- Assign individuals to tasks. Tasks may include starting and stopping the recording, ending the session, serving as timekeeper for any discussions, and moderating any questions.
- Open registration for the event and share with target audiences.
Day of event
- Meet at least 30 minutes prior to the time set for opening the classroom (which is usually 15 minutes before the start of the webinar). Allow more time if there are multiple speakers or unresolved technical issues from the practice session.
- Test and balance the microphone levels for anyone who will be speaking during the event.
- Make sure everyone understands their assigned tasks.
- Relax, get some water, and wait for the event.
- Know that you’ve planned a new and wonderfully useful session, open the classroom, and start.
- Secrets of Successful Webinars (Online Searcher, Vol. 39, no. 5, Sept./Oct. 2015) - Includes checklists and tips from Mary Ellen Bates and Cathy Chiba on planning, creating, and hosting successful webinars.
- MEB’s Amazing Webinar Checklist and Templates (pdf) - A tool created by Mary Ellen Bates to help webinar hosts stay organized through the webinar planning and presentation process.
- Adobe Connect Best Practices for Hosts and Presenters - While specifically designed for Adobe Connect users, this guide offers useful tips for any virtual meeting planner or presenter.
- Best Practices: Deliver a Great Virtual Training Event - by Jaqueline Beck, Learning Solutions Magazine, 2014
- Best Practices for Delivering Virtual Classroom Training (pdf) - Randah McKinnie, Sr., eLearning Solutions, 2008 - Focuses on Adobe’s presentation software, but offers suggestions for any virtual classroom environment.
- 12 Strategies for Creating a Webinar that Wows Crowds - by Bruna Martinuzzi of Clarion Enterprises, American Express Open Forum, December 2016
- How to Run a Great Virtual Meeting - by Keith Ferrazzi, Harvard Business Review Online, March 27, 2015
- The 20-Minute Rule for Great Public Speaking--On Attention Spans and Keeping Focus - by Alf Rehn, Professor and Speaker, The Art of Keynoting, April 11, 2016 - An excellent read on the art of crafting quality presentations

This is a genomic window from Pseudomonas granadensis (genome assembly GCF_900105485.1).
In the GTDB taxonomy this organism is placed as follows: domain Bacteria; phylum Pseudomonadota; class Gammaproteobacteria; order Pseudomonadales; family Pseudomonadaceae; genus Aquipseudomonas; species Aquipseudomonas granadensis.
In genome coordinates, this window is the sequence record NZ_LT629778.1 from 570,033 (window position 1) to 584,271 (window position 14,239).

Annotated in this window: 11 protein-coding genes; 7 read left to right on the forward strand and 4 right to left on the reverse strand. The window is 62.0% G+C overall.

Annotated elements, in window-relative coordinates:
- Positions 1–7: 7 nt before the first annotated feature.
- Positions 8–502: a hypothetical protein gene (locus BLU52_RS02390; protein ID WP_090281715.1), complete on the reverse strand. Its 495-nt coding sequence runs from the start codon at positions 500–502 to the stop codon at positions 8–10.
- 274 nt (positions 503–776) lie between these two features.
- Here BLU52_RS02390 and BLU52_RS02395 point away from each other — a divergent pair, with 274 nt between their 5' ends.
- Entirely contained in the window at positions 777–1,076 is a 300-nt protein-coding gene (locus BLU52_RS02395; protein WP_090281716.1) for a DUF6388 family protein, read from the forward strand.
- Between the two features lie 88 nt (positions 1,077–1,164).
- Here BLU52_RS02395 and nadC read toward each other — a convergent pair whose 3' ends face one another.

- What is the Average Speaking Rate? - by Andrew Dlugan, Six Minutes Speaking and Presentation Skills, Nov. 2012 - An overview to help you calculate your rate of speech (i.e., how quickly you speak) to help you gauge how much content you need for a given time period
- How to use the Rule of Three in Your Speeches - by Andrew Dlugan, Six Minutes Speaking and Presentation Skills, May 2009 - An overview of how to apply the aesthetic Rule of Three to speech
- How do I plan accessible presentations and webinars? - A brief resource with links from the California Department of Rehabilitation
- Accessible Web Conferences and Webinar Best Practices - A guide from the U.S. Food and Drug Administration
Resources and Media
When using images, videos, and music for virtual learning, carefully consider any restrictions on the media. If you have any doubt over proper use and/or attribution requirements or limitations, contact the owner or licencor of the media. CLIR and DLF are not responsible for any misuse of media obtained from the following sources.
- 102 Free (or Free-to-Try) Online Collaborative Learning Tools for Teachers and Educators - While geared specifically to elementary and secondary education, quite a few of the tools listed could be used and adapted to professional development training experiences.
- Finding Public Domain Images for Multimedia Projects - An extensive list of public domain image sources including a number of government image sources.
- Free Stock Photos Sites for eLearning - A listing of sites. Some may require registration and some do have limits to the free use for images.
- Free Music Archive (FMA): Music for Video - A special portal within FMA which pre-screens music contributions for use in video. The search capabilities are robust including basic searches like artist and genre to more specific searches like clip length and license type.
- Create Professional Development Certificates from Google Forms using Autocrat - YouTube tutorial from Jeffrey Bradbury, Teachercast Podcast (August 11, 2015) showing how to build a certificate using several Google products.
- Using Autocrat to send personalized PDF certificates via Form Submit - by edtech2020, Tim Chase, May 16, 2013
Table of Contents
- About DLF and the Organizers' Toolkit
- Working with Team DLF
- Starting a New Initiative or Working Group
- General Facilitation and Goal-Setting
- Facilitating for Diversity and Inclusion
- Preventing and Managing Burnout
- Gathering Info/Building Enthusiasm
- Planning an In-Person Meetup
- Setting Up Year-Round Meetings
- Planning Virtual Meetings and Webinars
- Talking and Writing
- Organizing and Sharing Your Work
- In a Nutshell